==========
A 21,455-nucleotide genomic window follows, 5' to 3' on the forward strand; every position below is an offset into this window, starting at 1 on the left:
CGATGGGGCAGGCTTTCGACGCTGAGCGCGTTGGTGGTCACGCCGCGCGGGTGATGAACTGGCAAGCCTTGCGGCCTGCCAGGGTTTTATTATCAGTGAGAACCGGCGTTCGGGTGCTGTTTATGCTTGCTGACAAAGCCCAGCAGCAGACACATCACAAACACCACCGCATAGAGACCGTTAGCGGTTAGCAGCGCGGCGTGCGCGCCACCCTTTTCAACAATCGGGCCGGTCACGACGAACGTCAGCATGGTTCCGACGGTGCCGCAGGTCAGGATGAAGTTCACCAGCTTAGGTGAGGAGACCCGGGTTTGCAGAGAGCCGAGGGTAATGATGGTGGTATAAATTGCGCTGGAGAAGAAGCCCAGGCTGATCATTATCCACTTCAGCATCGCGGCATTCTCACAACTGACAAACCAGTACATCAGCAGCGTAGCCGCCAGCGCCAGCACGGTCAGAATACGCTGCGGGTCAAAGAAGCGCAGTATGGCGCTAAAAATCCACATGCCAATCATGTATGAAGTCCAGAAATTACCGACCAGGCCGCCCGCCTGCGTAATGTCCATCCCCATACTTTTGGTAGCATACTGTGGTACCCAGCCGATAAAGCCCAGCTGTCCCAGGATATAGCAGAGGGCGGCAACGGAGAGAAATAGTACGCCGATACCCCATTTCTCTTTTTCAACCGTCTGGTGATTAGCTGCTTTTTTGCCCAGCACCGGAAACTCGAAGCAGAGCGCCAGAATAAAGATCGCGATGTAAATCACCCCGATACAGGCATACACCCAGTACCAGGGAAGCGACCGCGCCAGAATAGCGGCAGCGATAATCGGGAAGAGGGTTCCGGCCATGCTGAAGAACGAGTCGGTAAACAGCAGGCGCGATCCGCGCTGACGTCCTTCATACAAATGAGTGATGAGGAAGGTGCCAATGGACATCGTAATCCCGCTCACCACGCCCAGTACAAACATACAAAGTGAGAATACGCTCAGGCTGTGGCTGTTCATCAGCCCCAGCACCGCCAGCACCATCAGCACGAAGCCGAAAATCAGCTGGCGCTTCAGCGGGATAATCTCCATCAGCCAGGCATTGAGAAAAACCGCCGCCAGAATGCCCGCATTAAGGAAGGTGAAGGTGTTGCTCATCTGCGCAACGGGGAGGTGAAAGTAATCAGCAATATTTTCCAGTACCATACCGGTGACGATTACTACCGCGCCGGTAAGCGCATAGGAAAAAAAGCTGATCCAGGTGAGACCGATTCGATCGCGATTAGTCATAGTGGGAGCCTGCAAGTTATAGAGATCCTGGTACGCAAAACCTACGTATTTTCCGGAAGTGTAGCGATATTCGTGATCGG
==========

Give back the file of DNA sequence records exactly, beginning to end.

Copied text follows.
A 21,455-nucleotide genomic window follows, 5' to 3' on the forward strand; every position below is an offset into this window, starting at 1 on the left:
CGATGGGGCAGGCTTTCGACGCTGAGCGCGTTGGTGGTCACGCCGCGCGGGTGATGAACTGGCAAGCCTTGCGGCCTGCCAGGGTTTTATTATCAGTGAGAACCGGCGTTCGGGTGCTGTTTATGCTTGCTGACAAAGCCCAGCAGCAGACACATCACAAACACCACCGCATAGAGACCGTTAGCGGTTAGCAGCGCGGCGTGCGCGCCACCCTTTTCAACAATCGGGCCGGTCACGACGAACGTCAGCATGGTTCCGACGGTGCCGCAGGTCAGGATGAAGTTCACCAGCTTAGGTGAGGAGACCCGGGTTTGCAGAGAGCCGAGGGTAATGATGGTGGTATAAATTGCGCTGGAGAAGAAGCCCAGGCTGATCATTATCCACTTCAGCATCGCGGCATTCTCACAACTGACAAACCAGTACATCAGCAGCGTAGCCGCCAGCGCCAGCACGGTCAGAATACGCTGCGGGTCAAAGAAGCGCAGTATGGCGCTAAAAATCCACATGCCAATCATGTATGAAGTCCAGAAATTACCGACCAGGCCGCCCGCCTGCGTAATGTCCATCCCCATACTTTTGGTAGCATACTGTGGTACCCAGCCGATAAAGCCCAGCTGTCCCAGGATATAGCAGAGGGCGGCAACGGAGAGAAATAGTACGCCGATACCCCATTTCTCTTTTTCAACCGTCTGGTGATTAGCTGCTTTTTTGCCCAGCACCGGAAACTCGAAGCAGAGCGCCAGAATAAAGATCGCGATGTAAATCACCCCGATACAGGCATACACCCAGTACCAGGGAAGCGACCGCGCCAGAATAGCGGCAGCGATAATCGGGAAGAGGGTTCCGGCCATGCTGAAGAACGAGTCGGTAAACAGCAGGCGCGATCCGCGCTGACGTCCTTCATACAAATGAGTGATGAGGAAGGTGCCAATGGACATCGTAATCCCGCTCACCACGCCCAGTACAAACATACAAAGTGAGAATACGCTCAGGCTGTGGCTGTTCATCAGCCCCAGCACCGCCAGCACCATCAGCACGAAGCCGAAAATCAGCTGGCGCTTCAGCGGGATAATCTCCATCAGCCAGGCATTGAGAAAAACCGCCGCCAGAATGCCCGCATTAAGGAAGGTGAAGGTGTTGCTCATCTGCGCAACGGGGAGGTGAAAGTAATCAGCAATATTTTCCAGTACCATACCGGTGACGATTACTACCGCGCCGGTAAGCGCATAGGAAAAAAAGCTGATCCAGGTGAGACCGATTCGATCGCGATTAGTCATAGTGGGAGCCTGCAAGTTATAGAGATCCTGGTACGCAAAACCTACGTATTTTCCGGAAGTGTAGCGATATTCGTGATCGG